Moderator: Last two, Mike Gartland is up next.
Question: Hey there, Mr. Mayor. Can you hear me okay?
Mayor: Yes, indeed.
Question: Hey, how you doing? So, I had a question about the playgrounds and I was wondering if you could talk about the rationale behind keeping them open, given that there's so many surfaces for kids to put their hands on. I get the social distancing aspect of it, but you know, as far as that goes, it seems like a place where the disease can be spread pretty easily.
Mayor: Yeah. Mike, this is about a couple of things. One, you know –
Mayor: Wait, we lost you for a minute. Hold on. I heard you, you raised the point about – your concern about the disease being spread and then we lost you all together.
Question: Yeah, that was it. It was just the rationale behind keeping playgrounds open given that the surfaces seem like the way the disease would primarily be spread rather than the social distancing aspect of it.
Mayor: And so, again, the first point I would make is the social distance, which is, and our health commissioner has guided us throughout all this, that the – the central concern here is the social distancing, that is the strategy. Absolutely, what we're all working on in unity is social distancing and that directly relates to the manner in which the disease is clearly spreading most prevalently, which is the droplets. So, that's entirely consistent and that, to our point of view, you know, again, if a family goes to the playground as a family unit, if a parent goes with their child, this is, again, a parent who's already under the same roof with that child, it's a different reality. You’re not seeing the same social distancing concerns because those folks are already constantly exposed. So, from a social distancing point of view, the question will be can we create the kind of balance in the playgrounds where they're not too crowded, where social distancing is respected as people enter a brand-new reality this week that they've never experienced before in their lives? There will be a lot of information. There'll be a lot of enforcement. If we can do that effectively, I'd certainly prefer see the playgrounds open. If we cannot do it effectively, then it becomes a real option to close them. And I said that yesterday, we're going to give it a week to see how it goes. But I'll make the point about the underlying rationale, which is – and I'm saying this as a parent who spent, you know, years and years taking my kids to the playground. You know, I used to take my kids to the playground when they went to school during the week. They had afterschool activities, they had little league, they had basketball, you know, they had all sorts of things. None of that is there anymore, Mike. We really have to understand the amount of dislocation here where all children will have and families will have is being home in their apartment or their home, limited time outdoors each day and limited options. And in a lot of neighborhoods in the city, the playground near your home may be one of the only open areas that you can go to, to run around and do anything. So, you take that out of circulation, certainly in a lot of our lower income neighborhoods that's true, where there's just, unfortunately, nowhere near the amount of park space there should be. So, I'm very reticent to take away one of the few alternatives that a family may have for any exercise at all, during a time when everyone's going to be limited in how much time that can be outdoors. But if we find it cannot be monitored properly, then we can do something very different.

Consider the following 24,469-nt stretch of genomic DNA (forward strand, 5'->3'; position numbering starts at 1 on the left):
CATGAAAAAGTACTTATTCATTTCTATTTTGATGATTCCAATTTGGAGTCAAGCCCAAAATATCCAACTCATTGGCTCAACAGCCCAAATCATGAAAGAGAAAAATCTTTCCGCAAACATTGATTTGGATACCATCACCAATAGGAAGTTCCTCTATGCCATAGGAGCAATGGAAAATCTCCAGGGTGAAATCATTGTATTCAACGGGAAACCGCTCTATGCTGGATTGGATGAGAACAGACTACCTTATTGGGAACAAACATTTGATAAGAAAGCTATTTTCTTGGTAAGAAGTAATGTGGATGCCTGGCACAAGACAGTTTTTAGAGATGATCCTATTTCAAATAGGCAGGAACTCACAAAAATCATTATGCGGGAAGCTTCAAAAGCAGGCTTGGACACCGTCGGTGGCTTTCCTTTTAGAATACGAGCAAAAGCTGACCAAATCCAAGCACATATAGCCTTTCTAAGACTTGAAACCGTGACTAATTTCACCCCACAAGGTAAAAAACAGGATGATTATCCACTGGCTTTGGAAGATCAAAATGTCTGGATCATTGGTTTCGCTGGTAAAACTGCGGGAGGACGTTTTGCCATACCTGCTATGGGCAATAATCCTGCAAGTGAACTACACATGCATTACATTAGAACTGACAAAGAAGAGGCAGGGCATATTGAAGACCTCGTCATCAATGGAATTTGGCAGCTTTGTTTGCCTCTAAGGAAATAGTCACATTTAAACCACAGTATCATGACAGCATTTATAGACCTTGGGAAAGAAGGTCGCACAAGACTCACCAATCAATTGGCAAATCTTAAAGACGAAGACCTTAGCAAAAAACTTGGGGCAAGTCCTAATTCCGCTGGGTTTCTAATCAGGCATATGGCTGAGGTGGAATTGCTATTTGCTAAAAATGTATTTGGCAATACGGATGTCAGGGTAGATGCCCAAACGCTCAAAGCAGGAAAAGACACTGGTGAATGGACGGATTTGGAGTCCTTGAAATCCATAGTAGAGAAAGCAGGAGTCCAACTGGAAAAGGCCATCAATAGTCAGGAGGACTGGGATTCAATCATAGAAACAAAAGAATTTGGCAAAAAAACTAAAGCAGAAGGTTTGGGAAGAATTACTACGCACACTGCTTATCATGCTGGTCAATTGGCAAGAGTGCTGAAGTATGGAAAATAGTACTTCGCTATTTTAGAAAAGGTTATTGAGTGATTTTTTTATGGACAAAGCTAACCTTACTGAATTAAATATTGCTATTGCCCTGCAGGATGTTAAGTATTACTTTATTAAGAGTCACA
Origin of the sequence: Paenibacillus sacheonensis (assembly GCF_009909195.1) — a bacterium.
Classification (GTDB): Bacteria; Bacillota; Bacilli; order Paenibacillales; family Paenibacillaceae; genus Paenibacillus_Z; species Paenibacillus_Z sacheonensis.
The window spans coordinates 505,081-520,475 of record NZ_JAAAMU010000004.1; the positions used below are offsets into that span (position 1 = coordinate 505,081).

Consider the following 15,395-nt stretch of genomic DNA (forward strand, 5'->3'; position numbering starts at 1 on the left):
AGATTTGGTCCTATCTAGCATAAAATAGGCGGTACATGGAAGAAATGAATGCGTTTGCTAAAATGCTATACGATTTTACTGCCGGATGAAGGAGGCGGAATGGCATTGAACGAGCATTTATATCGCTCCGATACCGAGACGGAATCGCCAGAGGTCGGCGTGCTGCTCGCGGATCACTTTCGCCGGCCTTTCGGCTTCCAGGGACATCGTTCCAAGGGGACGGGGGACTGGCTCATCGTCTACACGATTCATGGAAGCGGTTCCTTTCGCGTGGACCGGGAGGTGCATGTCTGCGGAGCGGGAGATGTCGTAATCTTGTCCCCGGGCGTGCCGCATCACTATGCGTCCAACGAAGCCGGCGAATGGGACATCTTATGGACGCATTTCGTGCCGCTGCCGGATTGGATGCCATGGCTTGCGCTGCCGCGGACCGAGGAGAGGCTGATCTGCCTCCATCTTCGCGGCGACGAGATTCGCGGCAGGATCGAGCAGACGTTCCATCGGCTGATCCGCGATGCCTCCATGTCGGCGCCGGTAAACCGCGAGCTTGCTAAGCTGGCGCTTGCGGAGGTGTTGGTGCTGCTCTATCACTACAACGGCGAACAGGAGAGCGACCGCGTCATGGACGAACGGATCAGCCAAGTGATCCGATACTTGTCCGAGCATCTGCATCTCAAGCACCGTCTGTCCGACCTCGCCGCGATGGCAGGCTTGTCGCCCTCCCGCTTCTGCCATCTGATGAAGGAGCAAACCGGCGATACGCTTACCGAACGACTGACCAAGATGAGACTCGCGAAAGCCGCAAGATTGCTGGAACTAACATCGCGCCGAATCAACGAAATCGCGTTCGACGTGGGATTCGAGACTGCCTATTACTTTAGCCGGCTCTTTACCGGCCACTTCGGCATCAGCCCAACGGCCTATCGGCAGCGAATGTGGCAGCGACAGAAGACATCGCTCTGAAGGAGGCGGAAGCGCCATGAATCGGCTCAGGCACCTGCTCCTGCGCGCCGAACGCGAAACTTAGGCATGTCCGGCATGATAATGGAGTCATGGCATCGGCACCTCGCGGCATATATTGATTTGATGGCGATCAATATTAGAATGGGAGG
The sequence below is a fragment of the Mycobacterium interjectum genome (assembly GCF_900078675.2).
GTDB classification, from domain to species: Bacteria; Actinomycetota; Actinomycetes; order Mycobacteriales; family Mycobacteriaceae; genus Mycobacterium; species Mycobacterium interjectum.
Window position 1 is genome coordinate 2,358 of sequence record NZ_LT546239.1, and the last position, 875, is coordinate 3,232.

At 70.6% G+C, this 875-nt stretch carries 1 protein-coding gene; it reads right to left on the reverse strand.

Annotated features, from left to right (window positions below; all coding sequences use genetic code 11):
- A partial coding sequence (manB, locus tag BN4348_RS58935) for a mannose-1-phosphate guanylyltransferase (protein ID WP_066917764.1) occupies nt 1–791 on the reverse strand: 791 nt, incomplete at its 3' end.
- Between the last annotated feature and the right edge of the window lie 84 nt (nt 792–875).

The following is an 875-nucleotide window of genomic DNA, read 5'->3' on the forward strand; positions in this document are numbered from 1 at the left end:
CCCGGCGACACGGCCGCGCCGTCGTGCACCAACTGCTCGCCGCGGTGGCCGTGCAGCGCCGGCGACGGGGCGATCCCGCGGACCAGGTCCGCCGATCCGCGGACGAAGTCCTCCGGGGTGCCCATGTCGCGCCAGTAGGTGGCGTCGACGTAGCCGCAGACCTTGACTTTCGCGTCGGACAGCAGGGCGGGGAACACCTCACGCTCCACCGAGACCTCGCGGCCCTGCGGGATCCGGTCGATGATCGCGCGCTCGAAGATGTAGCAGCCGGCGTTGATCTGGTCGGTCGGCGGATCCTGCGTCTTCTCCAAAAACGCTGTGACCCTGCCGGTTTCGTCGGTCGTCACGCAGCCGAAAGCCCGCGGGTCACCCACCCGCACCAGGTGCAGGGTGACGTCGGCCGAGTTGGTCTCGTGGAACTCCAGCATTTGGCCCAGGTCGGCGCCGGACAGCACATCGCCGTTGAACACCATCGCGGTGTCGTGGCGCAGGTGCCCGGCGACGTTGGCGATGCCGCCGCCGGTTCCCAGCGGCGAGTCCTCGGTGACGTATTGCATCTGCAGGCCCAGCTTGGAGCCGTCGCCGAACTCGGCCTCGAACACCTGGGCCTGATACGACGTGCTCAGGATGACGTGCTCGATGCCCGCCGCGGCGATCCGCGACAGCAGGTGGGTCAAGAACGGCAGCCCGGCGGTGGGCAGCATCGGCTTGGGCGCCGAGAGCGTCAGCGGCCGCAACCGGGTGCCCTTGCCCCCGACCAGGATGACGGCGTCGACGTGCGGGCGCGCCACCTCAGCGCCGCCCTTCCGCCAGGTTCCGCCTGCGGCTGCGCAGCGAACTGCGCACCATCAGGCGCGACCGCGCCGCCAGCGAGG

Moderator: Last question goes to the Yasmeen from WNYC. Yasmeen?
Question: Hi, Mr. Mayor – a few questions related to the jails. One, I was wondering if you could speak a little bit more about expanding [inaudible] –
Mayor: Yasmeen, we’re losing you. Hold on, we lost you mid-sentence.
Question: Okay, I’ll repeat the sentence –
Mayor: Yasmeen, are you near a window or something? Because you sound like you're coming in real sketchy.
Question: I am near a window.
Mayor: Good, try again.
Question: Thank you. Can you speak a little bit more about expanding [inaudible]
Moderator: Yasmeen, it sounds like you’re coming in and out. Could you repeat your sentence again, one more time?
Mayor: Wait, let me ask. Yasmeen, do you have another phone you can call on, by any chance? Try that, we’ll give you one last chance. You can call in again or call from another phone, because we cannot hear you.
Question: Okay –
Mayor: Last chance –
Mayor: Well, so much for technology.
Moderator: [Inaudible] we’ll get back to her.
Mayor: Alright, we will get Yasmeen an answer tonight and we’ll give her a special role in the lineup tomorrow.
Moderator: Yes, we will.
Mayor: Okay. With that, everyone, thank you very much. We’ll continue to make technology work in this new age and thank you, everyone, for being a part of this.